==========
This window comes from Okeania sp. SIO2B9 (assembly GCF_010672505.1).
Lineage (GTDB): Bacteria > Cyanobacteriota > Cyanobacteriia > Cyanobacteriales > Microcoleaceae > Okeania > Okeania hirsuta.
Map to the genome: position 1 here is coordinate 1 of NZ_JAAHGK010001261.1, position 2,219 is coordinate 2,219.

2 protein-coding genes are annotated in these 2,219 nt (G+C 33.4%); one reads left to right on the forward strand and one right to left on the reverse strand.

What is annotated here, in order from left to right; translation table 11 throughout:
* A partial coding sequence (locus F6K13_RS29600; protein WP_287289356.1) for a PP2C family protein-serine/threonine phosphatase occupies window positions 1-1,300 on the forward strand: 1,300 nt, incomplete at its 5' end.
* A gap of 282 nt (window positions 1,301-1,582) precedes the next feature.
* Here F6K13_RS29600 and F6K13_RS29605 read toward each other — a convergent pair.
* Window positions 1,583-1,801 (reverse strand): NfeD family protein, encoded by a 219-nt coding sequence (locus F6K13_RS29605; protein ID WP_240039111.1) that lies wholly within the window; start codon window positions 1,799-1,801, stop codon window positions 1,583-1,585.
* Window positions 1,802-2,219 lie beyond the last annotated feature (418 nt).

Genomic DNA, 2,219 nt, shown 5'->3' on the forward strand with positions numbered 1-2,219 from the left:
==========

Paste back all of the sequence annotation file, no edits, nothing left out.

This window comes from Okeania sp. SIO2B9 (assembly GCF_010672505.1).
Lineage (GTDB): Bacteria > Cyanobacteriota > Cyanobacteriia > Cyanobacteriales > Microcoleaceae > Okeania > Okeania hirsuta.
Map to the genome: position 1 here is coordinate 1 of NZ_JAAHGK010001261.1, position 2,219 is coordinate 2,219.

2 protein-coding genes are annotated in these 2,219 nt (G+C 33.4%); one reads left to right on the forward strand and one right to left on the reverse strand.

What is annotated here, in order from left to right; translation table 11 throughout:
* A partial coding sequence (locus F6K13_RS29600; protein WP_287289356.1) for a PP2C family protein-serine/threonine phosphatase occupies window positions 1-1,300 on the forward strand: 1,300 nt, incomplete at its 5' end.
* A gap of 282 nt (window positions 1,301-1,582) precedes the next feature.
* Here F6K13_RS29600 and F6K13_RS29605 read toward each other — a convergent pair.
* Window positions 1,583-1,801 (reverse strand): NfeD family protein, encoded by a 219-nt coding sequence (locus F6K13_RS29605; protein ID WP_240039111.1) that lies wholly within the window; start codon window positions 1,799-1,801, stop codon window positions 1,583-1,585.
* Window positions 1,802-2,219 lie beyond the last annotated feature (418 nt).

Genomic DNA, 2,219 nt, shown 5'->3' on the forward strand with positions numbered 1-2,219 from the left: